“You just have to make sure that you’re
comfortable that there is a risk that the laws
might change in the future, which undermine or hinder the performance of the
asset,” said Watkins. “Pricing that [risk]
upfront to the best that you can is the way
that we’re trying to handle it,” he adds.
BentallGreenOak, for its part, is not
avoiding any specific cities because of these
new rules, according to Boneham.
On the other hand, the transactions peo-
ple know that they need to be able to defend
their underwriting assumptions and invest-
ment level, he continued. “It’s self-select.”
Rising taxes serve as another challenge
facing real estate investors, according to
Livanos. But the affordability issue even
seems to trump that to a certain extent. In
general, she said, “the unfriendly environ-
ments that we’ve seen so far are obviously
New York, Chicago, California and
Washington State.” The problem is there
is more and more divergence in incomes
and there is really no public answer to
affordability, she continued, and there’s
also no public-private coordination to
solve the affordability issue.
“We’ve seen historically that a public
answer isn’t necessarily going to work.
We’ve seen historically that a lot of private-only doesn’t work. So, there has to be some
coming together of the two parties to
resolve the issue,” Livanos said.
Even the opportunity zones, which she
said were a great idea, are not really solving
any affordability issues.
Other regulations are also hindering
real estate developers, Watkins added, citing environmental impact rules and insurance issues.
“We’re seeing insurance be a large factor
in our underwriting that’s got to be taken
into account, and the areas that we want to
be investing in, West Coast and Florida are
the high risk areas for earthquakes and hurricanes.” Watkins reported thata Clarion
Partners is very actively pursuing an insurance program to make sure that it has the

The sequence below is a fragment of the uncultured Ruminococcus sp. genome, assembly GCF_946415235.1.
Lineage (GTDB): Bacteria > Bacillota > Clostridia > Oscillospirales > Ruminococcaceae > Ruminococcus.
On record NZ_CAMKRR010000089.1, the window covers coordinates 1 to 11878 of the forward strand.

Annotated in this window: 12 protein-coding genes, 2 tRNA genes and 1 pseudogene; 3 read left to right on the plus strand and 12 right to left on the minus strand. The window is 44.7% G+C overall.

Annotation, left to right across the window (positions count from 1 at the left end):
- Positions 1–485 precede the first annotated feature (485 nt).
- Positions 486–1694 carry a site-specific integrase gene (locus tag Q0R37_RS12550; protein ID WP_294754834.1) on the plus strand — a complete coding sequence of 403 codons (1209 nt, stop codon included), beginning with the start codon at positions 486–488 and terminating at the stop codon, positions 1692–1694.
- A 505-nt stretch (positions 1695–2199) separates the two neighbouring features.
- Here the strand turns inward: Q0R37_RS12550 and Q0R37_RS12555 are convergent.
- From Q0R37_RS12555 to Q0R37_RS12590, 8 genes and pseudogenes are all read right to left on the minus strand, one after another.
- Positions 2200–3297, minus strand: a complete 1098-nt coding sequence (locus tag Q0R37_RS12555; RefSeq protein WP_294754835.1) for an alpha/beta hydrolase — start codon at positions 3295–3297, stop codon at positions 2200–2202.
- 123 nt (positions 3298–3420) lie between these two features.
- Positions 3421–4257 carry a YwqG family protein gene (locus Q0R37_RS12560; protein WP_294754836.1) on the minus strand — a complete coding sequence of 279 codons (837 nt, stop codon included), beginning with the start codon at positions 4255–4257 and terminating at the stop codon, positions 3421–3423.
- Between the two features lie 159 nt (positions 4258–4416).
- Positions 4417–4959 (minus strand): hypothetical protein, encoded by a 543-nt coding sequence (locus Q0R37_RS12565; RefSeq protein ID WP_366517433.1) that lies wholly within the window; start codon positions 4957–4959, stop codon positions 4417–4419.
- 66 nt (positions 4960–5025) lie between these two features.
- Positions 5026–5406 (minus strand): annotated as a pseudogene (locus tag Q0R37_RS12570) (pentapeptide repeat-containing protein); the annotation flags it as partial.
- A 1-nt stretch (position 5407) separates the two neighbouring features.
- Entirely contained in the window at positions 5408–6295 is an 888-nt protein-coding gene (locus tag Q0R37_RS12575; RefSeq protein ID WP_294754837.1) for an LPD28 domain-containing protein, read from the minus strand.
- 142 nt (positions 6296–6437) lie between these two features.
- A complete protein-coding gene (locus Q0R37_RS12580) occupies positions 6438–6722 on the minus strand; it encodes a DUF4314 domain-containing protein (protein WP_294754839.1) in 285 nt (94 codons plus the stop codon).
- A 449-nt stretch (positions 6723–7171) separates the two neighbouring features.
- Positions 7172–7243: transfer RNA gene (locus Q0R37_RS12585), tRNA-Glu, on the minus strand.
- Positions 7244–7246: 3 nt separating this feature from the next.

best policies in place.
Panelists also pointed to regulations
underway in Portland, in which new developments must include an area for the
homeless to rest. This applies to all projects including multifamily, office or retail.
“What it’s doing is making [certain]
deals more attractive because people
don’t want to be in the area where
there’s people loitering,” said Hughson.
“It’s challenging for tenants. They don’t
With all the concern about rent con-
trol and other regulations, these inves-
tors are still adhering to the basic rule of
commercial real estate, which is to follow
the demand—and now that often means
developing in the heart of some of these
Tech and biotech are the two biggest
drivers in demand for office space, and
Clarion Partners is actively investing
around these drivers, Watkins says. That
includes Cambridge, San Francisco,
Seattle and Portland, he said—markets
that are looking for those creative office
spaces. And yes, they’re looking for multifamily to support that office growth,
whether it’s top tier or class-B, he added.
It would be ironic if the stakes weren’t so
high. But, as regulations mount, we can
expect this dichotomy story to play out in
market after market. ◆
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